That is if the 2 removed options are chosen at random, but that's not how the show works.

They can only remove 2 wrong answers. What happens then? All answers are wrong before the 50/50 lifeline, but after the 50/50 lifeline, there may or may not be the right answer. Therefore my solution is still correct if you choose to view which answers are wrong before the 50/50 lifeline is applied. If it is known by the asker of the question that you will use a 50/50 lifeline, the answer is C, but you also have a 50% chance of having the option for the correct answer (kind of unrelated to the answer C).

https://en.wikipedia.org/wiki/Bertrand_paradox_%28probability%29?wprov=sfla1
There are multiple interpretants of the question, depending on how we use the principle of indifference (like the paradox in the wiki link).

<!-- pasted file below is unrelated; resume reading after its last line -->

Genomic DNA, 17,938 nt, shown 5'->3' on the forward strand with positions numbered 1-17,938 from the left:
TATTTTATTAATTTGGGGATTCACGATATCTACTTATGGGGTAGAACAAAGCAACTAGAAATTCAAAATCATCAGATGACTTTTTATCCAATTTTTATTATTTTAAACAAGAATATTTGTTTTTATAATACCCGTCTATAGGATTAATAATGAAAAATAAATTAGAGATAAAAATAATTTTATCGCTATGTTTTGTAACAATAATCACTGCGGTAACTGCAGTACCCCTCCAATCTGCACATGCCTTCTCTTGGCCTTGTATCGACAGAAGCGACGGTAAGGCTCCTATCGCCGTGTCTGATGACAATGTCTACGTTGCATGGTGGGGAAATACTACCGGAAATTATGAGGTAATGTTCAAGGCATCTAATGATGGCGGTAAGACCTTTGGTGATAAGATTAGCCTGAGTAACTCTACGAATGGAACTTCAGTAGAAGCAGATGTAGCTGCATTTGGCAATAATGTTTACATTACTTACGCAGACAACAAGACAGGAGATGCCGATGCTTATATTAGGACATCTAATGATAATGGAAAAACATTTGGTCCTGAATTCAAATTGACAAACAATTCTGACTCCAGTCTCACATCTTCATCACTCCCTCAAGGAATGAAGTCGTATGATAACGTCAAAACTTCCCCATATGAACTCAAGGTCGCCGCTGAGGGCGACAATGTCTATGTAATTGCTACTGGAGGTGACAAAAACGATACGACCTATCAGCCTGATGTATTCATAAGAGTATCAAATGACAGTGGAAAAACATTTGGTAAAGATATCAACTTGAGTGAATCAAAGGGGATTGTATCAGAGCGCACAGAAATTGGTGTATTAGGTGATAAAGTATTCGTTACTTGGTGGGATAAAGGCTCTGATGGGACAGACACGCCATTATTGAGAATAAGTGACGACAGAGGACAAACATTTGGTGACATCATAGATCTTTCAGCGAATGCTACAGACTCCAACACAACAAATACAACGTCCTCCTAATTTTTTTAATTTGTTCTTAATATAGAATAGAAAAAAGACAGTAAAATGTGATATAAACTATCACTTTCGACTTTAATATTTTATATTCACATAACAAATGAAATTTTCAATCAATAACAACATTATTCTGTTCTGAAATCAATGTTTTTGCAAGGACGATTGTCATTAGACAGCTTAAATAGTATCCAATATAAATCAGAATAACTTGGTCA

If the answer is 25% and:
1) If we choose the options as A, B, C, and D then the chance of being right is 50%, which is incorrect.
2) If we choose the options as 25%, 0%, and 50%, then the chance of being right is 33%, contradiction.

If the answer is 50% and:
1) If we choose the options as A, B, C, and D then the chance of being right is 25%, wrong
2) If we choose the options as 25%, 0%, and 50%, then the chance of being right is 33%, wrong.
Similar if the answer was 0%.

The answer to the question is not provided in the choices. They could a) replace 25% with 33%, or b) replace the 25% with something else and replace 50 or 0% with 25%.
The confusing part of this is that the choices given loop back around to the question.